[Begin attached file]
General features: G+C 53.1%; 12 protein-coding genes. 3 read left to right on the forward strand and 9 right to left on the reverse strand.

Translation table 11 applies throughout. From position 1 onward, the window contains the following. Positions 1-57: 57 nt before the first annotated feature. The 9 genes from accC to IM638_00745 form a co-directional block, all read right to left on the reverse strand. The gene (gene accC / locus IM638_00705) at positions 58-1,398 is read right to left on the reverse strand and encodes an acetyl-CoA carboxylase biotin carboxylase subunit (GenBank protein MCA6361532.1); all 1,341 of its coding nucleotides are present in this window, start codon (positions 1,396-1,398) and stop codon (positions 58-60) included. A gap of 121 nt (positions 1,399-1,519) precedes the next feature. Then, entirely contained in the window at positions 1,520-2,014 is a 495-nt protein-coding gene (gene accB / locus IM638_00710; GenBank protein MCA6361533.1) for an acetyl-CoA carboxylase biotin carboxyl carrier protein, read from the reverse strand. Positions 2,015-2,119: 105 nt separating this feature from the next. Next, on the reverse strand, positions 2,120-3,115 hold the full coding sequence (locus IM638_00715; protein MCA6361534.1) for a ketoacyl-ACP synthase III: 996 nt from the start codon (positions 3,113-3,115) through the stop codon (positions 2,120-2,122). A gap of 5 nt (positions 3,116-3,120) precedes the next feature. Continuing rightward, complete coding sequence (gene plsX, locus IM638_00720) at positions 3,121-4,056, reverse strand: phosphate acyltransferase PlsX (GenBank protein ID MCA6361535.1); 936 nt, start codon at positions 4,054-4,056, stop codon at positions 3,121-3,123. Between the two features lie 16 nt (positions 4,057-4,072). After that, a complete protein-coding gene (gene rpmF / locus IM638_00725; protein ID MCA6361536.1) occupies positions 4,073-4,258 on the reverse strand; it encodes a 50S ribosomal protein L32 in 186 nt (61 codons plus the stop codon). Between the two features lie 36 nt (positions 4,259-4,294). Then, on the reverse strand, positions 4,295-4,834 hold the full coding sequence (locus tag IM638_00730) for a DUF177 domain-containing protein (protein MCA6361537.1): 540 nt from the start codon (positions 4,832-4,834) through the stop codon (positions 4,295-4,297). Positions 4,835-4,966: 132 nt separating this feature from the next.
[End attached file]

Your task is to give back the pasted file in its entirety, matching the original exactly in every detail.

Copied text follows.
General features: G+C 53.1%; 12 protein-coding genes. 3 read left to right on the forward strand and 9 right to left on the reverse strand.

Translation table 11 applies throughout. From position 1 onward, the window contains the following. Positions 1-57: 57 nt before the first annotated feature. The 9 genes from accC to IM638_00745 form a co-directional block, all read right to left on the reverse strand. The gene (gene accC / locus IM638_00705) at positions 58-1,398 is read right to left on the reverse strand and encodes an acetyl-CoA carboxylase biotin carboxylase subunit (GenBank protein MCA6361532.1); all 1,341 of its coding nucleotides are present in this window, start codon (positions 1,396-1,398) and stop codon (positions 58-60) included. A gap of 121 nt (positions 1,399-1,519) precedes the next feature. Then, entirely contained in the window at positions 1,520-2,014 is a 495-nt protein-coding gene (gene accB / locus IM638_00710; GenBank protein MCA6361533.1) for an acetyl-CoA carboxylase biotin carboxyl carrier protein, read from the reverse strand. Positions 2,015-2,119: 105 nt separating this feature from the next. Next, on the reverse strand, positions 2,120-3,115 hold the full coding sequence (locus IM638_00715; protein MCA6361534.1) for a ketoacyl-ACP synthase III: 996 nt from the start codon (positions 3,113-3,115) through the stop codon (positions 2,120-2,122). A gap of 5 nt (positions 3,116-3,120) precedes the next feature. Continuing rightward, complete coding sequence (gene plsX, locus IM638_00720) at positions 3,121-4,056, reverse strand: phosphate acyltransferase PlsX (GenBank protein ID MCA6361535.1); 936 nt, start codon at positions 4,054-4,056, stop codon at positions 3,121-3,123. Between the two features lie 16 nt (positions 4,057-4,072). After that, a complete protein-coding gene (gene rpmF / locus IM638_00725; protein ID MCA6361536.1) occupies positions 4,073-4,258 on the reverse strand; it encodes a 50S ribosomal protein L32 in 186 nt (61 codons plus the stop codon). Between the two features lie 36 nt (positions 4,259-4,294). Then, on the reverse strand, positions 4,295-4,834 hold the full coding sequence (locus tag IM638_00730) for a DUF177 domain-containing protein (protein MCA6361537.1): 540 nt from the start codon (positions 4,832-4,834) through the stop codon (positions 4,295-4,297). Positions 4,835-4,966: 132 nt separating this feature from the next.